I offered her some cilantro late in the day yesterday and she was very eager to eat it, which was a vast improvement. Because she seems to be on the mend we moved her back to the coop to be with her friends. Mulder especially must have missed her because every night that she was gone when I went down to secure the coop for the night she was still waiting in the enclosure by the gate when all the other birds were already in the coop on the roosting bars. Poor Mulder missed Scully!


The resemblance is uncanny.

Here’s a video of Scully eating the cilantro. She looks so much better! Fingers crossed she continues to improve, though she may just have crop issues that need frequent monitoring. Anyone else have experience with chicken crop problems? There seem to be a thousand different “remedies” online, everything from feeding the chicken red wine and droppers of mineral oil to vaginal yeast cream and docusate (a human laxative). Some sites even suggest that performing surgery on your chicken at home is a possibility and instruct readers how to cut open a chicken crop, remove the blockage and then glue them back together. We were hesitant to try anything that involved medications for something we weren’t 100% sure was the problem… is vaginal cream even safe for bird consumption??? It’s meant for external use! lol

Some things we learned from this episode:

1. Always provide clean drinking water. We have our poultry nipples ready to install a new waterer that will remain gunk free as every source of water we currently have gets filthy within a few minutes and could very well have been the source of some kind of bacteria causing Scully’s sickness.

2. Provide grit for the chickens. Even when Scully’s crop was fully distended with water I could still feel the small rocks and grit she has stored in her crop to help break down the food she eats. We bought granite grit along with oyster shells from the pet store and will set them up in the coop for all the birdies to snack on.

3. Crop issues can be caused by worms, so the whole flock will be wormed ASAP.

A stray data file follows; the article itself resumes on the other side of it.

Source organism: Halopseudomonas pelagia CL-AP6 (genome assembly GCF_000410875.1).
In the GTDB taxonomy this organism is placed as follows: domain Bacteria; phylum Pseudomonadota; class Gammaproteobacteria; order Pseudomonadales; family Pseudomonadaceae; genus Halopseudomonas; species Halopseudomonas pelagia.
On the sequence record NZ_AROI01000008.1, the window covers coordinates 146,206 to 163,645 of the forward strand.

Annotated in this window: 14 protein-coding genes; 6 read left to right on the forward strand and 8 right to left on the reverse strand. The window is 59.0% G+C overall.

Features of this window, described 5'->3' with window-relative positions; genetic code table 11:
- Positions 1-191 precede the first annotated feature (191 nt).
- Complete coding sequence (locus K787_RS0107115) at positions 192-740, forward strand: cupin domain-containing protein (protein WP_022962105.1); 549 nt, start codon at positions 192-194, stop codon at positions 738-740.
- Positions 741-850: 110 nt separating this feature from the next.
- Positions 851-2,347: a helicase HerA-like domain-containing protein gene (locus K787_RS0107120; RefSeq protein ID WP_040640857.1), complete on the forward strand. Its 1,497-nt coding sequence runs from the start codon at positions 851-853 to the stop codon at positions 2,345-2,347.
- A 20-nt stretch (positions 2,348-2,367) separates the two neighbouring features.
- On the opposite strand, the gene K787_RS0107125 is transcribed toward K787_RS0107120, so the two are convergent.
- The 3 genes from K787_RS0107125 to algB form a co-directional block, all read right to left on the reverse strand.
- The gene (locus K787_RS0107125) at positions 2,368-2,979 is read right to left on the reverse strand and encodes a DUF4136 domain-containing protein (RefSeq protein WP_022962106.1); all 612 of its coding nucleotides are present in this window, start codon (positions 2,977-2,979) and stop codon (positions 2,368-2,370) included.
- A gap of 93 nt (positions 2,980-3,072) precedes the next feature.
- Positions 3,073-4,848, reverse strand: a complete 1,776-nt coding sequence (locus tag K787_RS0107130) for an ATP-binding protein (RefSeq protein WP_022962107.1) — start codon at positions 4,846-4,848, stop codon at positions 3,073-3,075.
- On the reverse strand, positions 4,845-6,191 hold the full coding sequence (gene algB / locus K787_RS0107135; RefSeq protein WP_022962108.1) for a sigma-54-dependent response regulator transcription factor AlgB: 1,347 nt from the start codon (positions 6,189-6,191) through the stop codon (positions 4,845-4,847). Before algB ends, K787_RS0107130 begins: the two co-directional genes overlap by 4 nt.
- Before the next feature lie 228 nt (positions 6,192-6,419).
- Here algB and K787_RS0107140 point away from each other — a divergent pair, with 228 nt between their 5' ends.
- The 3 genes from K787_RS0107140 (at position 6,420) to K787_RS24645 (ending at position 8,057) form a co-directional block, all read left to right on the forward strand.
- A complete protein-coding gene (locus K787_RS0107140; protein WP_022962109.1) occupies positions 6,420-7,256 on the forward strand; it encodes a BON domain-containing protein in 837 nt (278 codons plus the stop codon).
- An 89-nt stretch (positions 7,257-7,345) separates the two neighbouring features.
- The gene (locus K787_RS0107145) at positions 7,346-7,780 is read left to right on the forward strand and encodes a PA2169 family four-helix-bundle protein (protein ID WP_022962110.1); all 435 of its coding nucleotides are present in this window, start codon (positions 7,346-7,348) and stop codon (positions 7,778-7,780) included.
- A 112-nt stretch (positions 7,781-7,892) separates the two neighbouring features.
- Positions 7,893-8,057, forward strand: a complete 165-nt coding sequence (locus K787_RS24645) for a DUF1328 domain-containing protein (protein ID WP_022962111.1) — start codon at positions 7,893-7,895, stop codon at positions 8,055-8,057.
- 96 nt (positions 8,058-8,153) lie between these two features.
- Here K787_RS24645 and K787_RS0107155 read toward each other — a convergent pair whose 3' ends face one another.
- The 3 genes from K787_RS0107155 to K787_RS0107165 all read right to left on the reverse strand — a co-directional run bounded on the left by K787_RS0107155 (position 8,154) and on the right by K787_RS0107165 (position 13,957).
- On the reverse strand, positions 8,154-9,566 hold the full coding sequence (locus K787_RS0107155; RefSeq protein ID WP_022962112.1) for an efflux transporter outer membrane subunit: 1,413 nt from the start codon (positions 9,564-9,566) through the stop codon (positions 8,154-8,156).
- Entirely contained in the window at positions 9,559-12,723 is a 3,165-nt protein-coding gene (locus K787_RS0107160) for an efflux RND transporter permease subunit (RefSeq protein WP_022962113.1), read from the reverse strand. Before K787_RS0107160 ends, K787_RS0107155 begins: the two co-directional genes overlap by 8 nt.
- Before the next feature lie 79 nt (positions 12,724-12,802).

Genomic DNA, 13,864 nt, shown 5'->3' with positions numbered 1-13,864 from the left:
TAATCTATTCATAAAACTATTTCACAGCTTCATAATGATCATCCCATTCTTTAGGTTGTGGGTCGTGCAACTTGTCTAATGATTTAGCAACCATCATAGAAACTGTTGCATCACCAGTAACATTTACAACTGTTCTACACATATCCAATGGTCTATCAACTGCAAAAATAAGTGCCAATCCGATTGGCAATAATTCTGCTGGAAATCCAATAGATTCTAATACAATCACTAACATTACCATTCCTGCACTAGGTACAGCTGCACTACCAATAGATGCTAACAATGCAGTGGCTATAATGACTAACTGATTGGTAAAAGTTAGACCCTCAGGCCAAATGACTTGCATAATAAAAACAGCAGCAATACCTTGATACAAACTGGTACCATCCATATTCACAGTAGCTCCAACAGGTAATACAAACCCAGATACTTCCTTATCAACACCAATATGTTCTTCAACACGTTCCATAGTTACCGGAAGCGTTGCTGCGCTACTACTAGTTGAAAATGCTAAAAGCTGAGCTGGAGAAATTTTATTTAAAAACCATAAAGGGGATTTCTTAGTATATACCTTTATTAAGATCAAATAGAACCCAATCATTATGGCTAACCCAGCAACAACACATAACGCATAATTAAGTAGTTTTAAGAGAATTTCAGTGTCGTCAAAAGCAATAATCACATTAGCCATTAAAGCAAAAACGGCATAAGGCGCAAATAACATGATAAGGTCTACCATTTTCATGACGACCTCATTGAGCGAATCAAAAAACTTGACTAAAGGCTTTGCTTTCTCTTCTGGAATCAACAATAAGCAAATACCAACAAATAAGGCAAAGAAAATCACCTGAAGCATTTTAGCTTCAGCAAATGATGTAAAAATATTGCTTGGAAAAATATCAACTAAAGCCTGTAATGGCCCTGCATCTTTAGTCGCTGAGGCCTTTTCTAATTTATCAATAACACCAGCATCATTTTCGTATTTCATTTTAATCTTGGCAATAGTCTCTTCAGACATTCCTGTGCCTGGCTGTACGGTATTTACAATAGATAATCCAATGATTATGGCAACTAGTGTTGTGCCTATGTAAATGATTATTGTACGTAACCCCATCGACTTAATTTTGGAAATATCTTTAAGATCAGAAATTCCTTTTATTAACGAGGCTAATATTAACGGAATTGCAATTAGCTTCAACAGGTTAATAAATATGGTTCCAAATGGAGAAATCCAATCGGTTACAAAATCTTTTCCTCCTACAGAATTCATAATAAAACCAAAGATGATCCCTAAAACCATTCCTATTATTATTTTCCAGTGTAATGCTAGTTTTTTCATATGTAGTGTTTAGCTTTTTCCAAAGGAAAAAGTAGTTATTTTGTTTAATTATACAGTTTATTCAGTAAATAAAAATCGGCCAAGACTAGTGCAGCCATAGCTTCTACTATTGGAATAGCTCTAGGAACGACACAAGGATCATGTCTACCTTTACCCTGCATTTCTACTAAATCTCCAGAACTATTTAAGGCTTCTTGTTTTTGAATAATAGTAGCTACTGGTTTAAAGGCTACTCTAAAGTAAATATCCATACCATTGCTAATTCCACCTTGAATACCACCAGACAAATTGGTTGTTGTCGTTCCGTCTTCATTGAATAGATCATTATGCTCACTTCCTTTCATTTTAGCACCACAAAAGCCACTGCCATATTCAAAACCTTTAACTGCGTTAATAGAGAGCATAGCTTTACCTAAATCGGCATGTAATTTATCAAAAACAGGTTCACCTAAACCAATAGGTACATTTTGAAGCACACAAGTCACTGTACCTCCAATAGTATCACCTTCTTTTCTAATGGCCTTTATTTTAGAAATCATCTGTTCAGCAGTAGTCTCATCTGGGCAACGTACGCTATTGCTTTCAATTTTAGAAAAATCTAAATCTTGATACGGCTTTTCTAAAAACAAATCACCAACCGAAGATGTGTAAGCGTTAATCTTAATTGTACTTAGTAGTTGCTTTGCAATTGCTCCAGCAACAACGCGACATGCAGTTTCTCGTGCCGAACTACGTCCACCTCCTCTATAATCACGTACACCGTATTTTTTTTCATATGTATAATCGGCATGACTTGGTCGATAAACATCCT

4. Crop issues can also be caused by a hen being egg-bound. We checked Scully’s belly and vent (fancy term for a chicken’s bum hole) and there didn’t seem to be any eggs stuck anywhere. That being said she hasn’t laid an egg this whole week. Another thing to keep an eye on.

5. Only feed chickens appropriate and non-mouldy feed. Food scraps are good, but maybe not the compost we have been putting in there for the chickens to scratch through as it has already been sitting for a day or two in the house. Spoiled food = sick chickens.

6. Chickens can (and should) be fed probiotics from time to time to help stave off yeast infections/sour crop. We need to look more into possible sources, but sugar-free plain yogurt is one source, and so are powdered probiotics that can be added to the water. Apple Cider Vinegar can also be added to water (in a plastic waterer, not metal) to help with acid levels in the gut.

7. Watch for chickens who aren’t acting like their usual selves! We caught this early enough because the second Scully started to look different I caught it immediately. Some people online mentioned they noticed their chicken was sick only when it was curled up in a corner with half closed eyes and obviously in a lot of pain. Who knows how long these birds suffered for before anyone noticed. We are lucky that our flock is small and we check on them everyday. Making regular examinations of chicken crops, particularly in the morning when they should be empty, is a good idea and something we will certainly be doing from this day forth.



      • Like her namesake, it seems Scully goes through a lot…LOL

        “What do you mean you want me to do another autopsy?! And why do I have to do it right now?! I just spent hours on my feet doing an autopsy, all for you. I do it all for you, Mulder. You know I haven’t eaten since six o’clock this morning, and all that was was half of a cream cheese bagel. And it wasn’t even real cream cheese, it was light cream cheese!” -Scully, in “Bad Blood”

  1. My Pete had the same issue last week. Her crop was tennis ball sized, it wasnt emptying overnight, she wouldn’t eat and she was only peeing, no poop. It persisted for several days. She was vomiting several times a day. It didn’t seem to be sour crop, but she was starving herself, she seemed miserable, and I was worried we would lose her. But yesterday afternoon, she wanted to eat a little bit, she started pooping up a storm, and I could actually feel her crop emptying out and getting smaller. Today she’s been eating like a piglet, her energy seems better, and she’s happy ol Pete! I’m so relieved that she and your Scully are on the road to recovery, and I am so grateful for your story of a chicken getting better after crop problems. Internet searches of chickie problems can be pretty bleak. There is hope!